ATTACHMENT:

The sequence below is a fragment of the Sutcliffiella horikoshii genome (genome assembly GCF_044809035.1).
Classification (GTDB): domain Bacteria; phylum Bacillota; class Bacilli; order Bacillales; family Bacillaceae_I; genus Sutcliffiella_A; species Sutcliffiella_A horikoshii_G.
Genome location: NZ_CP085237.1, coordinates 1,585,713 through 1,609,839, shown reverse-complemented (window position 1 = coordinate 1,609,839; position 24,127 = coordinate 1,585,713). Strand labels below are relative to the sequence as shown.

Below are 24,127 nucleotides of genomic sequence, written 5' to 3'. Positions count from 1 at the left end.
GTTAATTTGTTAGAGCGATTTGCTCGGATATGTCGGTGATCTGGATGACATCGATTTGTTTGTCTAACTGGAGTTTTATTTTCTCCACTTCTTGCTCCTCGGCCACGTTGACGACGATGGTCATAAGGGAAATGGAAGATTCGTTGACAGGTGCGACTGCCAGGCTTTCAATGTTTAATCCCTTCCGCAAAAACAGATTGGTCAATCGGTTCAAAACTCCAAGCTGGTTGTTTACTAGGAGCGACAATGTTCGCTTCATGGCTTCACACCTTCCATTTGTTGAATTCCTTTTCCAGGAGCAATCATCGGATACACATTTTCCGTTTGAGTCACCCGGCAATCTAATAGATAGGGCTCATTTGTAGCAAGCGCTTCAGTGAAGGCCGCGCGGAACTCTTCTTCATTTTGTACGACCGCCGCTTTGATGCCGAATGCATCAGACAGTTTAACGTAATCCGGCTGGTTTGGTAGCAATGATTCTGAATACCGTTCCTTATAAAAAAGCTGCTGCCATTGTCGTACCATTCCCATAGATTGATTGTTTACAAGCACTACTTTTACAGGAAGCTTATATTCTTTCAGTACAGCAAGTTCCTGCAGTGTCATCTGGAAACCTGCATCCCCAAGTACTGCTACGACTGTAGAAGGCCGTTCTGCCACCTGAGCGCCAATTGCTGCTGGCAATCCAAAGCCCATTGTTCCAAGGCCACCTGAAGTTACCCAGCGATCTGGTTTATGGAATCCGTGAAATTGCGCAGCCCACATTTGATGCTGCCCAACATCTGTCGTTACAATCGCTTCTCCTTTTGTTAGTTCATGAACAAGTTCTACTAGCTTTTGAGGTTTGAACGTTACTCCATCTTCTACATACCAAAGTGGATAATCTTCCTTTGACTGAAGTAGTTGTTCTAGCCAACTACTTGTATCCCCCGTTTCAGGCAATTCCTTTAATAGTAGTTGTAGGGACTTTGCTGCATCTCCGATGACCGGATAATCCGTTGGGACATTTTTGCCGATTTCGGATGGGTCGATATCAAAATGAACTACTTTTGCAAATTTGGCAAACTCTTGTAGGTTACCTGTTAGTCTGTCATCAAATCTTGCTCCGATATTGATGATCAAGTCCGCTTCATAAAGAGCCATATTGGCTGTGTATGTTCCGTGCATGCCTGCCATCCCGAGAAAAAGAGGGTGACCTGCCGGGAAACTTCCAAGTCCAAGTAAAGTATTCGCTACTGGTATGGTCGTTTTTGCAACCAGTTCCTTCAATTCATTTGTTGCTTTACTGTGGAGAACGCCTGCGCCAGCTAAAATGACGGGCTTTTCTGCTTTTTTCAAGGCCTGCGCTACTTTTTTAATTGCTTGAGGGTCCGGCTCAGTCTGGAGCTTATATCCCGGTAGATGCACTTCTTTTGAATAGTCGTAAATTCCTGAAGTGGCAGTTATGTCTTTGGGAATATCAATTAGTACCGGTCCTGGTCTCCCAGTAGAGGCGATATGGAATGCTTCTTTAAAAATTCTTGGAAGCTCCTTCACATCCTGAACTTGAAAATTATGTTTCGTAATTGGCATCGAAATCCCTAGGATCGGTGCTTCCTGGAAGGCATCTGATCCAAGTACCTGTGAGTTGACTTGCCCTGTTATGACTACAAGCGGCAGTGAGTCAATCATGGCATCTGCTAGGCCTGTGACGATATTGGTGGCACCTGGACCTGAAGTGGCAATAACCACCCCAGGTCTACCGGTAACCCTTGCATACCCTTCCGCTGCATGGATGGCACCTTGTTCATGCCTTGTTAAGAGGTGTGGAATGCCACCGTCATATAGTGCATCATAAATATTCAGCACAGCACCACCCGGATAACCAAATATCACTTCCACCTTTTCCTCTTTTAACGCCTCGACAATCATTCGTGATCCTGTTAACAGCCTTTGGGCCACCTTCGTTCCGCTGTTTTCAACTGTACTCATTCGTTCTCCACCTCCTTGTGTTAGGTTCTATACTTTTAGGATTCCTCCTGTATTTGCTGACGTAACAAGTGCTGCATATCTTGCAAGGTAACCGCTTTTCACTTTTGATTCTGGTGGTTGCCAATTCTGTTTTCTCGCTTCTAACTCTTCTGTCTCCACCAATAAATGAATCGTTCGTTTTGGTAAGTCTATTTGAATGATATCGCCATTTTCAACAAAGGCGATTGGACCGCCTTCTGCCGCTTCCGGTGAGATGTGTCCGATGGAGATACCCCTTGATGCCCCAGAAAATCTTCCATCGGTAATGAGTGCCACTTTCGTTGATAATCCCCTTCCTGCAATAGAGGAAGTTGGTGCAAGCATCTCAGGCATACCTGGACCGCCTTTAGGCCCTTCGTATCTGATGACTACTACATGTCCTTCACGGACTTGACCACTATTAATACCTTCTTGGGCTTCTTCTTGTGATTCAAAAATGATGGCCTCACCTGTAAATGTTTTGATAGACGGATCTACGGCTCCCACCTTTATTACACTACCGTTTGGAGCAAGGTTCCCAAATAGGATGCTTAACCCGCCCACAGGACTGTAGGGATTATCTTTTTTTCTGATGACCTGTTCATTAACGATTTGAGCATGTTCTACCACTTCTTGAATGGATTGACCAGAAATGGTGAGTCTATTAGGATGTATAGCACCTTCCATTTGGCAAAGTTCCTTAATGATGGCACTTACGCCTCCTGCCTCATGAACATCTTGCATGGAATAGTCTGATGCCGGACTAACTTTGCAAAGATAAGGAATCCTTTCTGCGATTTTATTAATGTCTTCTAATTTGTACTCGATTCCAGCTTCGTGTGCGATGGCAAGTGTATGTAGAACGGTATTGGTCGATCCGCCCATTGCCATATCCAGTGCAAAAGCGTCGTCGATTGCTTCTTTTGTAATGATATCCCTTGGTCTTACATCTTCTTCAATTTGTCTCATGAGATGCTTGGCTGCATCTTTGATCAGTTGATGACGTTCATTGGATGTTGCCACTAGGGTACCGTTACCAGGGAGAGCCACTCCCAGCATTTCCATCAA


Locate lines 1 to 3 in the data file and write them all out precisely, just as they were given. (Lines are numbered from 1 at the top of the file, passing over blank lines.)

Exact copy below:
The sequence below is a fragment of the Sutcliffiella horikoshii genome (genome assembly GCF_044809035.1).
Classification (GTDB): domain Bacteria; phylum Bacillota; class Bacilli; order Bacillales; family Bacillaceae_I; genus Sutcliffiella_A; species Sutcliffiella_A horikoshii_G.
Genome location: NZ_CP085237.1, coordinates 1,585,713 through 1,609,839, shown reverse-complemented (window position 1 = coordinate 1,609,839; position 24,127 = coordinate 1,585,713). Strand labels below are relative to the sequence as shown.